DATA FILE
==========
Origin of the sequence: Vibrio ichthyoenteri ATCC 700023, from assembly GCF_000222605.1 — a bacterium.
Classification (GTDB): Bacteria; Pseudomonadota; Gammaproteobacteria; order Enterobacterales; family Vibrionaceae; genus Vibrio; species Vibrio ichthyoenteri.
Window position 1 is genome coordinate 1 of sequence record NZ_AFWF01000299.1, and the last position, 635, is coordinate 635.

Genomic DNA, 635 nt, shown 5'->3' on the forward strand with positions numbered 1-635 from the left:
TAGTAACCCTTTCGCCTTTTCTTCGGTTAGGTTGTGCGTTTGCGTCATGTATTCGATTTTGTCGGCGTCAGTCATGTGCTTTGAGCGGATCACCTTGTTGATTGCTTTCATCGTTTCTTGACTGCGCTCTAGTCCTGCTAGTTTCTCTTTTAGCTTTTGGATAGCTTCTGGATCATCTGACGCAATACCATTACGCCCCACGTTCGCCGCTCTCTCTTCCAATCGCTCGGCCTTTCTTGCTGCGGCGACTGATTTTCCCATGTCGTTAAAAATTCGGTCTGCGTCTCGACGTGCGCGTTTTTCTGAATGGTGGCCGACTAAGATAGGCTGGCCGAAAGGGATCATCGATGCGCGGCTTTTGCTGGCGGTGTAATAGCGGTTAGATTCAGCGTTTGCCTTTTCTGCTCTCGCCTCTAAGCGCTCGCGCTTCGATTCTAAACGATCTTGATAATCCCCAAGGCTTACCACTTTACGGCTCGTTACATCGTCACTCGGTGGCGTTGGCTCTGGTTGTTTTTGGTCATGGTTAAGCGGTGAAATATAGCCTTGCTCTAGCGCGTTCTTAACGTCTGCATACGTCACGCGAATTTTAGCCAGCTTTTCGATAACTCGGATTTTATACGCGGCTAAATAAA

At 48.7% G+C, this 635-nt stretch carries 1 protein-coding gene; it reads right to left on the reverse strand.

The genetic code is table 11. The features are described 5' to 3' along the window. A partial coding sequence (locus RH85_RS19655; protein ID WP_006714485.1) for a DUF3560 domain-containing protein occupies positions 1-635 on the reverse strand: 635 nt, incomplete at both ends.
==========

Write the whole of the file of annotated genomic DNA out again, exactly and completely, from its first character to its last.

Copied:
Origin of the sequence: Vibrio ichthyoenteri ATCC 700023, from assembly GCF_000222605.1 — a bacterium.
Classification (GTDB): Bacteria; Pseudomonadota; Gammaproteobacteria; order Enterobacterales; family Vibrionaceae; genus Vibrio; species Vibrio ichthyoenteri.
Window position 1 is genome coordinate 1 of sequence record NZ_AFWF01000299.1, and the last position, 635, is coordinate 635.

Genomic DNA, 635 nt, shown 5'->3' on the forward strand with positions numbered 1-635 from the left:
TAGTAACCCTTTCGCCTTTTCTTCGGTTAGGTTGTGCGTTTGCGTCATGTATTCGATTTTGTCGGCGTCAGTCATGTGCTTTGAGCGGATCACCTTGTTGATTGCTTTCATCGTTTCTTGACTGCGCTCTAGTCCTGCTAGTTTCTCTTTTAGCTTTTGGATAGCTTCTGGATCATCTGACGCAATACCATTACGCCCCACGTTCGCCGCTCTCTCTTCCAATCGCTCGGCCTTTCTTGCTGCGGCGACTGATTTTCCCATGTCGTTAAAAATTCGGTCTGCGTCTCGACGTGCGCGTTTTTCTGAATGGTGGCCGACTAAGATAGGCTGGCCGAAAGGGATCATCGATGCGCGGCTTTTGCTGGCGGTGTAATAGCGGTTAGATTCAGCGTTTGCCTTTTCTGCTCTCGCCTCTAAGCGCTCGCGCTTCGATTCTAAACGATCTTGATAATCCCCAAGGCTTACCACTTTACGGCTCGTTACATCGTCACTCGGTGGCGTTGGCTCTGGTTGTTTTTGGTCATGGTTAAGCGGTGAAATATAGCCTTGCTCTAGCGCGTTCTTAACGTCTGCATACGTCACGCGAATTTTAGCCAGCTTTTCGATAACTCGGATTTTATACGCGGCTAAATAAA

At 48.7% G+C, this 635-nt stretch carries 1 protein-coding gene; it reads right to left on the reverse strand.

The genetic code is table 11. The features are described 5' to 3' along the window. A partial coding sequence (locus RH85_RS19655; protein ID WP_006714485.1) for a DUF3560 domain-containing protein occupies positions 1-635 on the reverse strand: 635 nt, incomplete at both ends.